Sarah was global clinical PI for the Ionis Pharmaceuticals sponsor ASO trial, a first into human clinical trial testing a huntingtin lowering (sometimes called ‘gene silencing’) drug, IONIS-HTTRx (RG6042), for Huntington’s disease. In collaboration with Ionis and Hoffman-LaRoche Ltd, an Open Label Extension study is now underway and planning has commenced for the pivotal Phase 3 trial. Sarah is involved in designing and leading clinical trials in Huntington’s disease and her research programme is translating HD research directly from the lab to patients with a programme that is ultimately aimed at preventing the neurodegenerative disease process itself.
Teaching Summary
Since 2003, Sarah has supervised 21 PhD students to completion. Sarah teaches on the MSc Clinical Neuroscience, MSc advanced NeuroImaging, MSc Dementia, MRes Translational Neurology and the MSc Clinical Neurology courses at the UCL Institute of Neurology. She also teaches on the MSc in Neuroscience at UCL. She regularly teaches on the Expert teaching Short Courses run by the UCL, Institute of Neurology; and the Federation of European Neuroscience Teaching courses. At UCLH Trust, she teaches undergraduate and postgraduate medical trainees on Neuroscience, Neurogenetics and Neurology. Her main teaching areas are in Neurogenetics, Huntingtons disease, and other inherited Neurodegenerative disorders.
OCT-2009 Professor of Clinical Neurology & Neurogenetics Department of Neurodegenerative Disease Institute of Neurology, Univeristy College London, United Kingdom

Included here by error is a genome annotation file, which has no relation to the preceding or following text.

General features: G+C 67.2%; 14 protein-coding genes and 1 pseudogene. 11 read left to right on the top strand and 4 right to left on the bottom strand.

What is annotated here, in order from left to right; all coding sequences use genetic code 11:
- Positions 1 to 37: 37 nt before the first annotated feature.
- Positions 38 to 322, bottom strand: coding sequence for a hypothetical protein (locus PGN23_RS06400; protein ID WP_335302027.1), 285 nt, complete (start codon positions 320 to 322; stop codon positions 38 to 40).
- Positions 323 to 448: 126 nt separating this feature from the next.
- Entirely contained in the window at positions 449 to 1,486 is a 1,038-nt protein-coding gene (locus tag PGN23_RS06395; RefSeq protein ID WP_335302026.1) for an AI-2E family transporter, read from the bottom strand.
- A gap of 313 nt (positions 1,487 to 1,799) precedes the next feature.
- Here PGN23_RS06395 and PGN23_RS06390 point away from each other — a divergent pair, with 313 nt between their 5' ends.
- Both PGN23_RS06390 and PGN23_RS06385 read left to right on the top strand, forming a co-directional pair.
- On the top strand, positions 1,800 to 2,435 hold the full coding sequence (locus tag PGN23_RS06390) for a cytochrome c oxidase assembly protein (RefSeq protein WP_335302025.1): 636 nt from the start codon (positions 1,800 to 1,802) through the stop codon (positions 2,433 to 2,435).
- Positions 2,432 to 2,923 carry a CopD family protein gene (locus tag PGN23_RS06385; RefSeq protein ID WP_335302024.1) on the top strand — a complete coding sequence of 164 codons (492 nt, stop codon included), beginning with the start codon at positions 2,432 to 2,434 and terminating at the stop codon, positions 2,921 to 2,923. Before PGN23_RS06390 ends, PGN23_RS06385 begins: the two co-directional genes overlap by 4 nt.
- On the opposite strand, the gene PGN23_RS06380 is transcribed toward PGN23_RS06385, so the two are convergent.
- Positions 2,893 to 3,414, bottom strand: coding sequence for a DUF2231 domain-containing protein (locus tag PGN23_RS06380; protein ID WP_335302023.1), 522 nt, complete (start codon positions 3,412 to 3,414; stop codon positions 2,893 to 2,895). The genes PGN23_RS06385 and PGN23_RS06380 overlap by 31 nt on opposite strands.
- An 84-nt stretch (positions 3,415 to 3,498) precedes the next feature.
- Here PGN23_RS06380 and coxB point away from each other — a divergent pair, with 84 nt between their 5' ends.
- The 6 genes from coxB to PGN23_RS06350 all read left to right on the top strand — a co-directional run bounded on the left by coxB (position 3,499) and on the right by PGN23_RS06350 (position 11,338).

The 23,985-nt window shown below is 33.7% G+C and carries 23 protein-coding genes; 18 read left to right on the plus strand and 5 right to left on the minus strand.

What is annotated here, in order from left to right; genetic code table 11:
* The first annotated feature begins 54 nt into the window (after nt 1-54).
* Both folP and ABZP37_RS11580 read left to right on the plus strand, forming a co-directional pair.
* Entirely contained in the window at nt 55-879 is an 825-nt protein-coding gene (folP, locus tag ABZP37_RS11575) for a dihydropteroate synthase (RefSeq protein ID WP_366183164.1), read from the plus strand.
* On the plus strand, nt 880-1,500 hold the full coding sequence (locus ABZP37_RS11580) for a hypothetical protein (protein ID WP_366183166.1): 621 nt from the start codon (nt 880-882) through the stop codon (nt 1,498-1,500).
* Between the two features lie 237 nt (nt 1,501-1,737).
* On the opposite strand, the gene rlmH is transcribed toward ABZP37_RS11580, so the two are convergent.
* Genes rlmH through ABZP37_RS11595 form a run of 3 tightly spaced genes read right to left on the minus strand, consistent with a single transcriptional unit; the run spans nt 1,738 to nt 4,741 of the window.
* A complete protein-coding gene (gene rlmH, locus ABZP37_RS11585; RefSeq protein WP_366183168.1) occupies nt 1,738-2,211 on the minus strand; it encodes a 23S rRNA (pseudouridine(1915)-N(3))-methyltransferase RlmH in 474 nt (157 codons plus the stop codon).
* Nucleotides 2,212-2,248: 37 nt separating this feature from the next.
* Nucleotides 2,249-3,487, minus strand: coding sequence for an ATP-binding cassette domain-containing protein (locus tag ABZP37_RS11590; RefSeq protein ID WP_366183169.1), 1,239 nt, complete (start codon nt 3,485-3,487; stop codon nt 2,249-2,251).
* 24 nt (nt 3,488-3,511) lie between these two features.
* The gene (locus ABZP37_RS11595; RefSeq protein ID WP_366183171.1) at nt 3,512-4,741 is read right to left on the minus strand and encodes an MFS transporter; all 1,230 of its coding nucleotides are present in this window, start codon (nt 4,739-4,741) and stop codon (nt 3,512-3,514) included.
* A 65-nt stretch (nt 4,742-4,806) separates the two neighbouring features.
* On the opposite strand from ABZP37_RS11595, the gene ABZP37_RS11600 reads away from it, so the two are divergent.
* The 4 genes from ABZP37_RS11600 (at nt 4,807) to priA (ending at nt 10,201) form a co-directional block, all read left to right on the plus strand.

2007 – 2009 Reader inNeurology & Neurogenetics Department of Neurodegenerative Disease Institute of Neurology, UCL, United Kingdom
01-JAN-2003 – 01-FEB-2007 Clinical Senior Lecturer UK Department of Health National Clinician Scientist  , United Kingdom
01-FEB-2001 – 31-JAN-2002 Neurology Specialist Registrar Department of Neurology and Neurosurgery (NHNN) Hospital for Neurology and Neurosurgery, United Kingdom
01-APR-1999 – 31-JAN-2001 Neurology Specialist Registrar   The Royal Free Hospital, United Kingdom
01-APR-1996 – 31-MAR-1999 MRC Clinical Training Fellow for PhD Department of Clinical Neurosciences The Royal Free & University College School of Medicine, United Kingdom
Academic Background
2007 FRCP Fellow of the Royal College of Physicians – Neurology Royal College of Physicians
2000 PhD Doctor of Philosophy University College London
1995 MRCP Member of the Royal College of Physicians – Clinical Medicine Royal College of Physicians
1992 MB.ChB Bachelor of Medicine, Bachelor of Surgery – Clinical Medicine University of Edinburgh
1986 BSc Hons Bachelor of Science (Honours) – Biochemistry Heriot-Watt University